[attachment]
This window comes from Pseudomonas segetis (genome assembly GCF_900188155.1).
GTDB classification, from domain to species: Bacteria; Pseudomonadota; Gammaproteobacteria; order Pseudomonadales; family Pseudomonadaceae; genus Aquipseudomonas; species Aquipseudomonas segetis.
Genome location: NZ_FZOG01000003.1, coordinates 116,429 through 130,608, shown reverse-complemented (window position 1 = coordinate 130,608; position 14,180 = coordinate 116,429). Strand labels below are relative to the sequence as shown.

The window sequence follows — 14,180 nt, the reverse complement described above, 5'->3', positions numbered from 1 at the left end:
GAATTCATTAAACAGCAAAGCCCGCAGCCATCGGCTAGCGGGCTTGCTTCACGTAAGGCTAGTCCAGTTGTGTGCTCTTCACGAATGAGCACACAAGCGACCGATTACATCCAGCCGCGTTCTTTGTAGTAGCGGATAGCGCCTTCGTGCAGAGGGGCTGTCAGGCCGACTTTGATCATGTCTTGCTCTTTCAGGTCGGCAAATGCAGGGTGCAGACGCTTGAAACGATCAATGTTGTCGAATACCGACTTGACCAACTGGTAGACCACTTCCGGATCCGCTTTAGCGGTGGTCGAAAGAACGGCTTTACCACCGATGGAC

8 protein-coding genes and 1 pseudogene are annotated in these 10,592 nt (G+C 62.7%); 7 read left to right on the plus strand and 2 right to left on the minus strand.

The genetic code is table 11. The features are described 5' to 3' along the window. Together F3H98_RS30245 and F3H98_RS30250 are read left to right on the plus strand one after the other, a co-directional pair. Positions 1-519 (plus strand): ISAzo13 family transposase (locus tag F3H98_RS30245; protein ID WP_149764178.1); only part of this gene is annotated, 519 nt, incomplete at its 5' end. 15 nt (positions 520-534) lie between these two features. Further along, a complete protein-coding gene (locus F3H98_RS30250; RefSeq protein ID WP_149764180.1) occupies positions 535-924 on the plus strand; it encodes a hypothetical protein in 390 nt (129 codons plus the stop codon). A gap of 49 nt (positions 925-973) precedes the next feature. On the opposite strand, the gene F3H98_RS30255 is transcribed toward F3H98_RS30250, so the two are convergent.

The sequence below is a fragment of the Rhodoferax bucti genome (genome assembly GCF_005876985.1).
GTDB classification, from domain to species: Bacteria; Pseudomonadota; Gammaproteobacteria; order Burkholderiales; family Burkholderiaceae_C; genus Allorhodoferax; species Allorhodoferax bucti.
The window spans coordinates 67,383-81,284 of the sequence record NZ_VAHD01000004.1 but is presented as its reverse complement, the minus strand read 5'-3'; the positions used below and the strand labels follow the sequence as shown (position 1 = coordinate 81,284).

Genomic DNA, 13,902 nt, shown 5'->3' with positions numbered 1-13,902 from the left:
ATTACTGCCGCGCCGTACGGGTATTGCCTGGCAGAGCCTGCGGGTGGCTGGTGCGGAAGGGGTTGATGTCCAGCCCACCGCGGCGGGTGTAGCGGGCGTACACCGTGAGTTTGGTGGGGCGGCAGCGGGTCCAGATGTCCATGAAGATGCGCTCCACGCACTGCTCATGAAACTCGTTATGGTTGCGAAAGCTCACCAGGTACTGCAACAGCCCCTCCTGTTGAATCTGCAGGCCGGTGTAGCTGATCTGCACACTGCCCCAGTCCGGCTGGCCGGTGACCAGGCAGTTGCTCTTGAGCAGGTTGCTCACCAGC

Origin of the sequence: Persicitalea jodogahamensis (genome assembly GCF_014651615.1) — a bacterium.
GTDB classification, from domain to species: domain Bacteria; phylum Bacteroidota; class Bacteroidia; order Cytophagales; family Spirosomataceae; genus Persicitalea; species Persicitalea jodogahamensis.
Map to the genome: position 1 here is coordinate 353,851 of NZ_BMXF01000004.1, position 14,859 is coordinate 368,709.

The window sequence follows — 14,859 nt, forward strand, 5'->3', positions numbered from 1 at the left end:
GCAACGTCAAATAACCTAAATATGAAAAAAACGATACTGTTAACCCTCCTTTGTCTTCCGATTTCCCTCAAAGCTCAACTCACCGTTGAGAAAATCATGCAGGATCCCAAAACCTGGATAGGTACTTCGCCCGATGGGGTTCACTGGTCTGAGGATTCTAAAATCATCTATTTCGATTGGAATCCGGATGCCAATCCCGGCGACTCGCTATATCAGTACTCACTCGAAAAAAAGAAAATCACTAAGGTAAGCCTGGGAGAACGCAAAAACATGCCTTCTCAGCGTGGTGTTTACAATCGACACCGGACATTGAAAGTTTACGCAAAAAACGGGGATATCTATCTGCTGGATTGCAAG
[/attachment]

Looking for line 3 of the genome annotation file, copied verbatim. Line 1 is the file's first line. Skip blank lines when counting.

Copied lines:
Genome location: NZ_FZOG01000003.1, coordinates 116,429 through 130,608, shown reverse-complemented (window position 1 = coordinate 130,608; position 14,180 = coordinate 116,429). Strand labels below are relative to the sequence as shown.